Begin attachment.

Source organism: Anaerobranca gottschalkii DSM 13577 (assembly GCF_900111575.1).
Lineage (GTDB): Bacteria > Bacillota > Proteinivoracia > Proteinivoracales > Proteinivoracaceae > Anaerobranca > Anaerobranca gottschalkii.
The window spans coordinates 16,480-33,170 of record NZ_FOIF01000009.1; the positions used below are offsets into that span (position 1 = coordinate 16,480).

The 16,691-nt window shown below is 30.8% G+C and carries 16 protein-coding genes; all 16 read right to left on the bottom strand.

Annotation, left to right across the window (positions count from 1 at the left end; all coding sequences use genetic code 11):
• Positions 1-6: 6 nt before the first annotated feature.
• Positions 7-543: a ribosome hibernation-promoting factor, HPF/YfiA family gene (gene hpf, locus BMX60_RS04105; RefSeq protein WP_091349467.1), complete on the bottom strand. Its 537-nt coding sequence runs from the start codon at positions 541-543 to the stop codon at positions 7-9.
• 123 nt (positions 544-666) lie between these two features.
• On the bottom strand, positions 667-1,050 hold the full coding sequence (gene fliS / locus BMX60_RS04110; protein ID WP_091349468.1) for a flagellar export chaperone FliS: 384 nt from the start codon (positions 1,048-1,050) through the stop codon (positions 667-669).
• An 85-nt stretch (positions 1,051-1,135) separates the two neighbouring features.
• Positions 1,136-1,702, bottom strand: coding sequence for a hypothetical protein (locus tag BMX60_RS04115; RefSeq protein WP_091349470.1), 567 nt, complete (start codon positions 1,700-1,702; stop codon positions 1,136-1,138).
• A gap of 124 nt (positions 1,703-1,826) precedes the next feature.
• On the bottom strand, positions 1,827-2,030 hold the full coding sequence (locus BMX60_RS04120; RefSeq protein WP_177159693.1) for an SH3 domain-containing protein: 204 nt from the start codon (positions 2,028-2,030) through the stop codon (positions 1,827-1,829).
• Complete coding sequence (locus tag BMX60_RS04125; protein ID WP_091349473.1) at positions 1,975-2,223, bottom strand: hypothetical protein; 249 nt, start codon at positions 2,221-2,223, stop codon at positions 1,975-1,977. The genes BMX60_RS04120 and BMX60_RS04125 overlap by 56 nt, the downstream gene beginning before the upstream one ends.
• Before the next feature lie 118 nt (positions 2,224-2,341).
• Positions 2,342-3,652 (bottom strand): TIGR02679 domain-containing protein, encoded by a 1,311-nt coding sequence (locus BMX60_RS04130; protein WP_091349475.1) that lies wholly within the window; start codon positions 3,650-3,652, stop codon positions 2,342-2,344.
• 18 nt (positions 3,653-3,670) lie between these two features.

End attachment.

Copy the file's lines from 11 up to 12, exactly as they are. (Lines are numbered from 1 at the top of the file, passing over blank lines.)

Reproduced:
• Positions 1,136-1,702, bottom strand: coding sequence for a hypothetical protein (locus tag BMX60_RS04115; RefSeq protein WP_091349470.1), 567 nt, complete (start codon positions 1,700-1,702; stop codon positions 1,136-1,138).
• A gap of 124 nt (positions 1,703-1,826) precedes the next feature.